Intro: Cheerlights Christmas Tree
Have you ever wanted to tweet at your Christmas tree to change its color? Well now you can! Follow this guide to build a set of Christmas lights which will connect to Cheerlights. Anyone can tweet @cheerlights with a color, and all Cheerlights-connected devices all over the world will update to that color.
- Adafruit Huzzah
- Adafruit Perma Proto
- WS2811 Pixels
- Level Shifting IC
- >=1000 uF capacitor
- Panel mount DC jack
- 5V 2A power supply
- USB to Serial converter to upload code such as this or this
- Hookup wire
- Heat shrink
- Male headers
- 3 ft artificial tree such as this, or any tree you want!
- PLA filament for case (optional - can also make case out of cardboard etc)
- Optional ribbon or bow
- Soldering iron
- Heat gun
- Typical electronics tools like wire strippers, flush cutters, etc.
- 3D printer (optional - you can make your own case however you like)
Step 1: Solder Circuit
Solder the circuit according to the diagram. You will also need to solder male headers onto the Huzzah to be able to upload code.
Usually, LED strips from AliExpress come with a spare connector. After carefully checking which wire is power, signal, and ground (the order varies depending on which strip you get), slide some heat shrink on the wires and solder your power, ground, and signal wires to the extra connector. Then apply heat to the heat shrink to protect your connections. If your LEDs did not come with connectors, Adafruit makes some great ones.
Why the extra IC, you ask? Well, the ESP8266 is a 3.3V logic microcontroller, and addressable LEDs are designed to work with 5V logic. Often you can get the LEDs to work with 3.3V logic, but I wanted to be sure this would work and also to learn something new. The IC converts the logic level of the LED signal to 5V, so it should work flawlessly.
Step 2: Test LEDs
First, test your LEDs to make sure they work. Open the strandtest example from the Neopixel library.
Make the following changes:
#define PIN 13 Adafruit_NeoPixel strip = Adafruit_NeoPixel(50, PIN, NEO_RGB + NEO_KHZ400);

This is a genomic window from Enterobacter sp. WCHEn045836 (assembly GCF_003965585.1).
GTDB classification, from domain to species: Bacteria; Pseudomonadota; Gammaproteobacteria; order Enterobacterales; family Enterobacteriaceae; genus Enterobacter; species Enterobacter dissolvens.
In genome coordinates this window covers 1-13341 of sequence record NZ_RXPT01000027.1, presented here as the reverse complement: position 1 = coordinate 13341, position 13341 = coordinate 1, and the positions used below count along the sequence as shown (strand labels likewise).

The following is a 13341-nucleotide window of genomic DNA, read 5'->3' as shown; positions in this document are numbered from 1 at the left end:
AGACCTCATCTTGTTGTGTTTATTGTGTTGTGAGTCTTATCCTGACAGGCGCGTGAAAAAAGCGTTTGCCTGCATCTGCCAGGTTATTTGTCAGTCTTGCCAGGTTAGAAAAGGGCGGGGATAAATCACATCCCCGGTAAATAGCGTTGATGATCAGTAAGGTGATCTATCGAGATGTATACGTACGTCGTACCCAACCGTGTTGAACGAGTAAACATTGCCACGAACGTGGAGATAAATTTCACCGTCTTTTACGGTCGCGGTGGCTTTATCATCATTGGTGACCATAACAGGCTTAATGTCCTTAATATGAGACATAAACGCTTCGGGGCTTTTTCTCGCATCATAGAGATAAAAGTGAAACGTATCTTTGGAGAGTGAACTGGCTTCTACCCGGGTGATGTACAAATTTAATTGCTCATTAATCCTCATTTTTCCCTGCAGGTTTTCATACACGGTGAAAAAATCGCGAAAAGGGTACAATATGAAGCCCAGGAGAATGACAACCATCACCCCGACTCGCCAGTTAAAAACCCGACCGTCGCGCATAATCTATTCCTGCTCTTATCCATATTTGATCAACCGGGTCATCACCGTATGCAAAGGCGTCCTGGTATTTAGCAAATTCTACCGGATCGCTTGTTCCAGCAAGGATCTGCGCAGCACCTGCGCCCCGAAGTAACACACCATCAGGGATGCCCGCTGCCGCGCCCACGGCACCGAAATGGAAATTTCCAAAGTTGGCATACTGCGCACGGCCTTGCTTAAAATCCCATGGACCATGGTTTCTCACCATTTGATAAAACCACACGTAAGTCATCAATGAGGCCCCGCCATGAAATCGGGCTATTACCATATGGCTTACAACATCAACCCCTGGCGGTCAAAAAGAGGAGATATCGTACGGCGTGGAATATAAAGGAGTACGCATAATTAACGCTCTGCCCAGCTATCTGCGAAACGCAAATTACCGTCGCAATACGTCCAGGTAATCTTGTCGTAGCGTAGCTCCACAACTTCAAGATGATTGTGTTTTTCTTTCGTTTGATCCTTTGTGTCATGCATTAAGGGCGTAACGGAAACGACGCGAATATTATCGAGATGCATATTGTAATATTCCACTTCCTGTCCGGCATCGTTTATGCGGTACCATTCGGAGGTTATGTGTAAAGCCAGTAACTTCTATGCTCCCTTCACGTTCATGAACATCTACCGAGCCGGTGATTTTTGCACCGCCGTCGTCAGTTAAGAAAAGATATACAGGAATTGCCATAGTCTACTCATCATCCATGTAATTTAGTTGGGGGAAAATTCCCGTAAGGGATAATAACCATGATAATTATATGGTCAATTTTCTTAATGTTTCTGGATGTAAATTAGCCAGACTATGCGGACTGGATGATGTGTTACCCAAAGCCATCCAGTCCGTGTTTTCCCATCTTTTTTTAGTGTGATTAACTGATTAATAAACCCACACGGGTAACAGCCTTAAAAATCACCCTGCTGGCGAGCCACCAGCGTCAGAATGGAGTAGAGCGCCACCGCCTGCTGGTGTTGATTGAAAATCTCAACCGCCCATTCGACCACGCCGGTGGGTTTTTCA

This is what worked for my LEDs, but you may have to adjust.
Upload the code. Follow Adafruit's instructions here. Remember to hold down GPIO, then press reset, then let go of reset and GPIO to get into bootloader mode. Then hit upload in the Arduino IDE.
Once your LEDs are working and have the correct RGB/GRB assignment and frequency, proceed to the next step.
Step 3: Upload Cheerlights Code
Now you're ready to upload the actual Cheerlights code!
Download the attached file. You will need to edit it to add your wifi SSID and password. Also update the Neopixel initialization to have the correct RGB/GRB and frequency as found by using strandtest.
Once you've done that, save and upload it.
One feature that I've added to the code is occasional animations. If 30 seconds pass without a color change, the lights will perform a random animation. Right now, I only have two animations, but you can add your own if you like.
Step 4: Make Case - 3D Printed or Otherwise!
I've designed a simple box for the electronics. You can print it out, install the electronics, and then add a ribbon or bow to make it look like a present.
Download the attached .stl files. I've also included the original OpenSCAD code so you can modify it if you like. I realized after tying the bow that it would probably be better if the holes for the DC jack and LED cable were off-center to aid in tying the ribbon nicely, so you can try that.
If you don't have a 3D printer, you can make your own case however you like. You could laser cut one out of acrylic, wood, or even cardboard. You could re-use a cardboard box and wrap it with wrapping paper. As long as you have something to protect the electronics (in my case, from an overly curious cat), that is fine.
This video has helpful tips to tie a nice bow.
Step 5: Install Lights on Tree
Disconnect the LED strip from the microcontroller and drape it around your tree. Start with the last pixel at the top, so the first pixel will be at the bottom of the tree and easy to connect to the microcontroller.
Then plug the LED strip back in to the connector and plug in the DC power supply. Now sit back, enjoy, and tweet @cheerlights! Cat is optional.